In case you missed them, here are the first two posts in this blog series about CalFresh churn:

Post #1: CalFresh ‘Churn’ Means More Missing Meals in SF and Marin

Post #2: The Steep Cost of CalFresh ‘Churn’

[1] Deep research in Contra Costa County found that all of these problems and more combine to create churn. ‘Using Data to Address and Diagnose Churn’ (August, 2016) PowerPoint presentation given to the CalFresh Learning Collaborative:

The Steep Cost of CalFresh ‘Churn’

December 15, 2016

Up to $1.16 million lost each year in SF and Marin due to CalFresh ‘recertification churn’

CalFresh recertification churn hurts far too many of our most vulnerable neighbors.  Collectively, they are losing out on thousands of dollars of food assistance:  we estimate that in San Francisco and Marin, upwards of $96,503 in CalFresh dollars are lost by participants each month due to recertification churn.[1]  Recertification churn happens when households do not complete the recertification process (“RRR”) at the one-year mark, only to re-enroll in benefits within 3 months.

In a year, that’s $1.16 million in CalFresh dollars.  When we look at the potential impact on our local economy, the number is even greater – $2 million in lost economic activity over the course of a year.[2] This report found that the administrative costs of recertification were anywhere from 1/2 to 1/3 the costs of processing an initial application. If it takes only 5 minutes more to complete the new applications compared to processing the recertification for those that reapply within 30 days, the added workload would be 100 hours per month.

For neighbors who are struggling to make ends meet, staying enrolled in CalFresh can be a big challenge. In San Francisco County, 25% of people with an RRR due fail to complete it and do not receive benefits the next month. In Marin County, that number is much higher, at 41%.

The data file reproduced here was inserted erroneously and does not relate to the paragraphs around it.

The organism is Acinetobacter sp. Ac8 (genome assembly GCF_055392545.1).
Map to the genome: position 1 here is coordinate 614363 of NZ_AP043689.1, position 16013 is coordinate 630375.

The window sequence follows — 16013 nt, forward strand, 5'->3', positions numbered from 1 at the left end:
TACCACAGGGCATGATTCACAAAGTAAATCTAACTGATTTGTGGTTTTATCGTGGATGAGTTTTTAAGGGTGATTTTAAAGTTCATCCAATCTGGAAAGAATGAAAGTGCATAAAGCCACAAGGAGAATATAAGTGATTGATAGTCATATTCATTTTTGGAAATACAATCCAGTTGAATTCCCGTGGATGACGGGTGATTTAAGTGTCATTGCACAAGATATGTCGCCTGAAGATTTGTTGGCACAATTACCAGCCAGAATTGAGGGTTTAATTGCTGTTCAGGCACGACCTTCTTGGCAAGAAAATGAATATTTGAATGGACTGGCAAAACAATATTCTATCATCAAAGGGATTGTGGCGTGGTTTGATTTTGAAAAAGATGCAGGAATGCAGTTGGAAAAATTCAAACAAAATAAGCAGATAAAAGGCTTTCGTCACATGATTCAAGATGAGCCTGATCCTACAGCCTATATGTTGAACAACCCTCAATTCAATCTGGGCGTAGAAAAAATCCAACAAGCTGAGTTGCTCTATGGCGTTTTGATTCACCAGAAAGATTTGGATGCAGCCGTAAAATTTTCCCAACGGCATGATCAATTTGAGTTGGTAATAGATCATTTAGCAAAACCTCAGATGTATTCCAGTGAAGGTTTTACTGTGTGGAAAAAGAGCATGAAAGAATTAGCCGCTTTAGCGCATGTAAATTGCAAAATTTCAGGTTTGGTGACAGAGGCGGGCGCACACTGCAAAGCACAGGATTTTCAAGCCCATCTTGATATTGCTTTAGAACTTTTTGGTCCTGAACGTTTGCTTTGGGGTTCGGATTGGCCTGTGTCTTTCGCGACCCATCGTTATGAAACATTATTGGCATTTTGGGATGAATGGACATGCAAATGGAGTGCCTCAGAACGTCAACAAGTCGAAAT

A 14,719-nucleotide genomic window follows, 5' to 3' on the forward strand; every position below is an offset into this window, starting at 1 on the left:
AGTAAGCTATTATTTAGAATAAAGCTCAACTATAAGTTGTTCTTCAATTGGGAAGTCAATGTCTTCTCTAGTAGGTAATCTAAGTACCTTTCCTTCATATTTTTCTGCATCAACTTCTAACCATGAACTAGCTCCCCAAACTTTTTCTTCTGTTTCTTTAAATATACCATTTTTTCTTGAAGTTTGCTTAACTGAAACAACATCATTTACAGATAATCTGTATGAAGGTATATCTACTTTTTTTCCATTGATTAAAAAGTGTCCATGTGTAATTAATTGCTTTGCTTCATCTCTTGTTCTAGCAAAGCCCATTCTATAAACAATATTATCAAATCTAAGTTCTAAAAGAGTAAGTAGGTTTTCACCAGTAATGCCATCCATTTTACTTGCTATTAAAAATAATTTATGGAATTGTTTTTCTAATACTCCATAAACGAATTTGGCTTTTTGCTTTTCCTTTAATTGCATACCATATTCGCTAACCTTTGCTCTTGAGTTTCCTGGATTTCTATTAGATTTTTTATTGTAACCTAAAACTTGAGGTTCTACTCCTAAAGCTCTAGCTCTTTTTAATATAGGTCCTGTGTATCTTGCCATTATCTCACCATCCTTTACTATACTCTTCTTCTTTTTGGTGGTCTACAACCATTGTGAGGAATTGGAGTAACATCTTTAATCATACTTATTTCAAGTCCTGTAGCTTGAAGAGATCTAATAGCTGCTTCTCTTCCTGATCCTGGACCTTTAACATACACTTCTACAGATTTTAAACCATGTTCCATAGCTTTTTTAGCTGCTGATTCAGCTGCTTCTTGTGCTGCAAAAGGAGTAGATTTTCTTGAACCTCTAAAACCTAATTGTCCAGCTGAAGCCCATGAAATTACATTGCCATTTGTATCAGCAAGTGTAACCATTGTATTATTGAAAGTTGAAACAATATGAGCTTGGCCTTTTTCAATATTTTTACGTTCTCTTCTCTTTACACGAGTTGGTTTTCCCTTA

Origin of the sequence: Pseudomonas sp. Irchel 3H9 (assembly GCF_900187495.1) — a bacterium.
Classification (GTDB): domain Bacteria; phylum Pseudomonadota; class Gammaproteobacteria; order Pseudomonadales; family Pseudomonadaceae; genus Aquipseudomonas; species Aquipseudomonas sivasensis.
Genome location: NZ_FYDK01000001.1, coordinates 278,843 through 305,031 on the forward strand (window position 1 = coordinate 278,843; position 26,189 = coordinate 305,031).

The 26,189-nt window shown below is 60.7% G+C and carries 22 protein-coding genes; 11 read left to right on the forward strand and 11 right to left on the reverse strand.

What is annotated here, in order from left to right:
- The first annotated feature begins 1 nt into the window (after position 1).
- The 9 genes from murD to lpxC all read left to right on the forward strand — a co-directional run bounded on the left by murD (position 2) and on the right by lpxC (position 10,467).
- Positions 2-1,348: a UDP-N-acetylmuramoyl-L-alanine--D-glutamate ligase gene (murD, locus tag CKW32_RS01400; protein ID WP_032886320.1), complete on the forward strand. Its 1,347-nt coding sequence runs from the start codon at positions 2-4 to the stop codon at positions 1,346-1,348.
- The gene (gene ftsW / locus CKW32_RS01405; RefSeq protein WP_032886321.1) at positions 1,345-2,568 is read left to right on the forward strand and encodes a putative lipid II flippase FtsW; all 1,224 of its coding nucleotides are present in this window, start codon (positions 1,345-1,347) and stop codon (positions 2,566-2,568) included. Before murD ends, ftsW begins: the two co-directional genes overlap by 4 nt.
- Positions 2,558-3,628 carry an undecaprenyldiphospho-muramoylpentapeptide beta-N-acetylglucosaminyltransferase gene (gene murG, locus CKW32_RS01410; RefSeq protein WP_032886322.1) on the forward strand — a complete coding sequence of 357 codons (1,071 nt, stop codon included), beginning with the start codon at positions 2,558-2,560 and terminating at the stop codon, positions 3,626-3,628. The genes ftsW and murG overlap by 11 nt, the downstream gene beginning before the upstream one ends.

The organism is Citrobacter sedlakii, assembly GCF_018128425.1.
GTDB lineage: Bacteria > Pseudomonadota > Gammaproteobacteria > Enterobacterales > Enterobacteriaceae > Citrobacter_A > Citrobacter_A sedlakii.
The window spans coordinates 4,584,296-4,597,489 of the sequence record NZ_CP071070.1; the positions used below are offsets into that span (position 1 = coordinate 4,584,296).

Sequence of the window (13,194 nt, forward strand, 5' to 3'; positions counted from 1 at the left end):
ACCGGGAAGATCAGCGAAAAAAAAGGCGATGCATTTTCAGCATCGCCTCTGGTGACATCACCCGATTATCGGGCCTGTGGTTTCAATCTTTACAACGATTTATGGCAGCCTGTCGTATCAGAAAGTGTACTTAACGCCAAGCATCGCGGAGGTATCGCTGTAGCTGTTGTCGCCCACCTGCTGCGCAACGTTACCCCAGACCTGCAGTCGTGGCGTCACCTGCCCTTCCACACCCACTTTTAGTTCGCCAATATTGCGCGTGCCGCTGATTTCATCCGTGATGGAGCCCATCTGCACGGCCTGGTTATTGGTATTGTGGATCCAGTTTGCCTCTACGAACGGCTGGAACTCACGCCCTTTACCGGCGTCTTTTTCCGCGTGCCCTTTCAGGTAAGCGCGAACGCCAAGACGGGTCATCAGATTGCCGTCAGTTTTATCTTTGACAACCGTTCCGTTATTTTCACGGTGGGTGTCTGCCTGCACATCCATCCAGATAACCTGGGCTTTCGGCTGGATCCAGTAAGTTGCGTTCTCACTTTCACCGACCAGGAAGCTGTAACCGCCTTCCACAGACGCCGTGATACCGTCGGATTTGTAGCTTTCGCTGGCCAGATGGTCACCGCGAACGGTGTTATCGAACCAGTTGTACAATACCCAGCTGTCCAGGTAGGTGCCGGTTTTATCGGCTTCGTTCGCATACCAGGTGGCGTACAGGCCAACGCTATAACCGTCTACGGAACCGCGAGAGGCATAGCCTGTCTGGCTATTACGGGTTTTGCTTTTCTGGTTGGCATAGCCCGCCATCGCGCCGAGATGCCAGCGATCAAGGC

When counting the losses as missed meals, the numbers are even more alarming. Taking only those cases that reapplied within 30 days and calculating the loss of CalFresh benefits for them at the average benefit rate, San Francisco and Marin are missing out on about 32,000 meals per month. Over a year, that’s almost 400,000 meals.[3]

Two counties that appear to be doing a good job of keeping people continuously enrolled on CalFresh through their RRR process are Tulare and Fresno. In both counties, about 85% of households that have an RRR due are still receiving benefits the following month, compared to 59% and 75% in Marin and San Francisco respectively.

Next week, we will explore why churn is so common and what aspects of the recertification process make it so easy to fall off.

In case you missed it, learn the basics about CalFresh Churn in last week’s blog post.


[1] These estimates assume that each household that did not receive benefits in the month following their recertification but then reapplied within 30 days lost a month’s worth of CalFresh benefits at the average benefit level for that county. Those that reapplied in 60 or 90 days are not included in this calculation.

[2] California Food Policy Advocates, ‘Lost Dollars, Empty Plates’ (2014)

[3] It is worth noting that benefits lost due to churn following semi-annual reporting are not captured here.


CalFresh ‘Churn’ Means More Missing Meals in SF and Marin

December 1, 2016